Obviously most groups are going to feel that they have some sort of financial need, otherwise they would not be applying for the equipment grant to begin with.  In our case, the other items needed to start the program have been collected through donations from parents and translated adult players, as well as through fund raising and some genuine Midwest ingenuity.  Oddly there is no mention of the fact that all recipient players will have to pay their individual annual US Lacrosse fees before receiving equipment.

Describe the community your organization is located; urban, suburban or rural? Describe the socio-economic status of the community; Average household income, Number/percentage of children on reduced lunch, etc (if applicable).

This is the sole item that really addresses “financial need.”  It is the question that gives the advantage to the isolated neighborhood program in New York or Baltimore.  Unlike the hotbed areas, most new areas are developing as community-wide programs when applying for the equipment grant.  The new areas have to use the statistical data for the entire area they plan to serve, which skews the data in favor of the smaller areas mentioned above.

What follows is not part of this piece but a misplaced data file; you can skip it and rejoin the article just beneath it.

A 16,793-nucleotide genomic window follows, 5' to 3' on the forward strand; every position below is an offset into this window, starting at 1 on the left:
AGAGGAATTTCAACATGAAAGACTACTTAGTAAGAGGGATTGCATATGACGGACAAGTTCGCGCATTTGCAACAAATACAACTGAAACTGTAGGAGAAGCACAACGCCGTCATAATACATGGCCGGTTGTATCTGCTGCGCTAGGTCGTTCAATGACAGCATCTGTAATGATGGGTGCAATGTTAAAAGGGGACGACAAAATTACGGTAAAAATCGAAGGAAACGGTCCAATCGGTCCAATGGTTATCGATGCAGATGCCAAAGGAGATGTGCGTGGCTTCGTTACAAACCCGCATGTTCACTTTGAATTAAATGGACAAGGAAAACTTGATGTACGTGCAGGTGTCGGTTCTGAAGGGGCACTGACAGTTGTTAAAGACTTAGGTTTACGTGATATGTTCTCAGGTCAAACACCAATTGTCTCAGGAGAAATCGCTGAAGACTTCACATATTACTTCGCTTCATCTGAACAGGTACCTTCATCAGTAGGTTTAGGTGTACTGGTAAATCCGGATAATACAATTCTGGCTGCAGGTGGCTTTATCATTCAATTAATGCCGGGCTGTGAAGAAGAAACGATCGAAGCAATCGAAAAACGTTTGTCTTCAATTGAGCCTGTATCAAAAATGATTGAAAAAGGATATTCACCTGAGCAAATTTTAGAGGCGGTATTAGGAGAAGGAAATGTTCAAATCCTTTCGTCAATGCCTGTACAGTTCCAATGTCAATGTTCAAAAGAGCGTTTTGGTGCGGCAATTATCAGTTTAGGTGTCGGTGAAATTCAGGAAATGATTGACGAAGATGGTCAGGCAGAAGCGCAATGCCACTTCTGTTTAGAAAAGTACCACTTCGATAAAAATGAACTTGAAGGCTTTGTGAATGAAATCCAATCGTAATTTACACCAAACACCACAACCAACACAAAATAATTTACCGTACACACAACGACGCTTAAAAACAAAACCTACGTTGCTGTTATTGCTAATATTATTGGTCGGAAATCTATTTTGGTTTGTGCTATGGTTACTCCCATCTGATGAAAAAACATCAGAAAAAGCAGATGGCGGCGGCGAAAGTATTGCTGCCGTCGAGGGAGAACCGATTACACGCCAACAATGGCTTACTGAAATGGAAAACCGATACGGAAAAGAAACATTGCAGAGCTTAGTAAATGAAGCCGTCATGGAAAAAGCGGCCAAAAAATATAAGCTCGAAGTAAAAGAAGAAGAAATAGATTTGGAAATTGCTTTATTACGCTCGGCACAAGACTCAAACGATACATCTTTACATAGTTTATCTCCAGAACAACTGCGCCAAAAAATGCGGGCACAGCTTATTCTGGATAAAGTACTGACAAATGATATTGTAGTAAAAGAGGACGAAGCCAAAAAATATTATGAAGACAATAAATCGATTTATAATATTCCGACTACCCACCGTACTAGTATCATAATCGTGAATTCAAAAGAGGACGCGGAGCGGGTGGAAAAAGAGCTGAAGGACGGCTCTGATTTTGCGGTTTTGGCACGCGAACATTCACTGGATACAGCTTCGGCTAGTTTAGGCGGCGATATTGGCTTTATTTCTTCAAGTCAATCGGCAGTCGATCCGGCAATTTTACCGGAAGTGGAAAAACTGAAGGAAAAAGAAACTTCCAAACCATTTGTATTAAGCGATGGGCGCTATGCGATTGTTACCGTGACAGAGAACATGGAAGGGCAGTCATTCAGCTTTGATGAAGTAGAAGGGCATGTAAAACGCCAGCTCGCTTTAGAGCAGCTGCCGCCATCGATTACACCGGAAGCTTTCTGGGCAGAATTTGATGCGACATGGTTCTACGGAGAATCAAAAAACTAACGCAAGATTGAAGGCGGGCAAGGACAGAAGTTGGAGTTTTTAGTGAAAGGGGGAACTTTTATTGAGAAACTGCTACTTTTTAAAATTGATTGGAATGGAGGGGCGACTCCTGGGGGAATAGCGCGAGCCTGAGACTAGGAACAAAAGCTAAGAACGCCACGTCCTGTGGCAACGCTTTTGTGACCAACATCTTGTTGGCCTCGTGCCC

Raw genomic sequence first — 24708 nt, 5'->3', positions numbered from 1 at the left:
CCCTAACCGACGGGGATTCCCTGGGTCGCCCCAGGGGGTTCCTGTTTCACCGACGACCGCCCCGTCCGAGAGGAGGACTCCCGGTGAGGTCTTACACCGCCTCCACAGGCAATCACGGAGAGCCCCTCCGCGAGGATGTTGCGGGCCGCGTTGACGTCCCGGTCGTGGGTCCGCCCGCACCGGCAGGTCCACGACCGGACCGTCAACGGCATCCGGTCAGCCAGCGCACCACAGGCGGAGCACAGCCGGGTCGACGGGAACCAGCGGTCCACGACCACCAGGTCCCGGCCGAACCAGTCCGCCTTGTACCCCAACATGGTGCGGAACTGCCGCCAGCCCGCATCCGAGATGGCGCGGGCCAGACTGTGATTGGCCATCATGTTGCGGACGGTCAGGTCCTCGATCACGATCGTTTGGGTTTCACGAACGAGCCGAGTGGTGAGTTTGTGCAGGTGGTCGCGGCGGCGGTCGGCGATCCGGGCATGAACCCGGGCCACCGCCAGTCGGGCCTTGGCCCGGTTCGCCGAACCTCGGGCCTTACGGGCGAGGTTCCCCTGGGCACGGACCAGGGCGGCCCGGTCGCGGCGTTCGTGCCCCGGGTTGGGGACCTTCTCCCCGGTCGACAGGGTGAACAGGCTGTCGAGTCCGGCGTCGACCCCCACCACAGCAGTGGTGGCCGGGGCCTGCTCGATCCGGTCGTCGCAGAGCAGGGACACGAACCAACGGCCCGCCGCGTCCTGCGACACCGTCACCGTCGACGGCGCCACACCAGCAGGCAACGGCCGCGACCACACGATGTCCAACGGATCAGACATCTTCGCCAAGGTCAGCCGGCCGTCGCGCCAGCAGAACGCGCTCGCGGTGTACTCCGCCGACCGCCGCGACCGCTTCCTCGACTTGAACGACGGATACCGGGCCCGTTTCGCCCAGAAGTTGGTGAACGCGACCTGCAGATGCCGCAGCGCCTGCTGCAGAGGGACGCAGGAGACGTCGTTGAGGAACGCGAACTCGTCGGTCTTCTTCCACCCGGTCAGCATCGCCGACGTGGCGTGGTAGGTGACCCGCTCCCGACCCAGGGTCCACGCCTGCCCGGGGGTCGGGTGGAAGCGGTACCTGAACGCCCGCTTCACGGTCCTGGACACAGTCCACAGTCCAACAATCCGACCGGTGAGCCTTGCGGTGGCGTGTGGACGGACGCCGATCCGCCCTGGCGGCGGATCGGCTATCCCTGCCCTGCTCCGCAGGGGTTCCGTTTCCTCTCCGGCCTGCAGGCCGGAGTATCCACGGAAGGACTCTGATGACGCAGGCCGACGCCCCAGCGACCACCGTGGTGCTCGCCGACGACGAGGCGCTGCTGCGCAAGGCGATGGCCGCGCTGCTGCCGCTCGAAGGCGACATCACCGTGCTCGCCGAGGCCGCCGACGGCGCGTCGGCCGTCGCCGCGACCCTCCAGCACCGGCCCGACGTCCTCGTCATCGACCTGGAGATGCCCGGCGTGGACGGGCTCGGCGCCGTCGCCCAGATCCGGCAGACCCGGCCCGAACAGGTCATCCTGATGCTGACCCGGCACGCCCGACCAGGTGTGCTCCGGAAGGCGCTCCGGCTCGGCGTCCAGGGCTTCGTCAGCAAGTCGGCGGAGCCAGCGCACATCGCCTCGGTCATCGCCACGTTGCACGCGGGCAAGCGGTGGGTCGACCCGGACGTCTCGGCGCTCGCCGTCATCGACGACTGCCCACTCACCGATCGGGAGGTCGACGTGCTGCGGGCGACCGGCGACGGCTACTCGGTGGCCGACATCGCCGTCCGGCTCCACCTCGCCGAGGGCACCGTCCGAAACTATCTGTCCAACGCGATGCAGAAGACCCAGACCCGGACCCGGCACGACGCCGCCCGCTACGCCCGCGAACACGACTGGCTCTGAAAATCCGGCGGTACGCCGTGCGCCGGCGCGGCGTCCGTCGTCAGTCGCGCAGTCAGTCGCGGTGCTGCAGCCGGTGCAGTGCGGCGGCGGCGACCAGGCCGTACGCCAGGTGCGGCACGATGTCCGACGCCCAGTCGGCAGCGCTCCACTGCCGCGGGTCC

Aside from the issues that arise when comparing the economics of a neighborhood to an entire metro, there are cost-of-living issues at play.  Does this factor in at all?  If so, then comparable metro income statistics will lead to the “financial need” objective nearly always favoring East Coast hotbed areas over many Midwest locations.

According to this cost of living calculator, my salary would need to double in order for me to maintain a comparable lifestyle if I moved from Des Moines to Brooklyn.  Cutting my salary in half would put me on the cusp of true poverty, which translates to greater “financial need.”  A move from New Orleans to Baltimore would not necessitate such a massive salary change, but a significant bump would be needed.  Considering that most of the differences fall in the housing and food categories (as most consumer goods are static), it could be assumed that more disposable income is available for items like lacrosse equipment.  The accuracy of that assumption is questionable to say the least.  There are definitely some economic advantages to living in locations where food is actually produced and where there is enough room for adequate and affordable housing, but for the purposes of determining “financial need” this may work against some areas.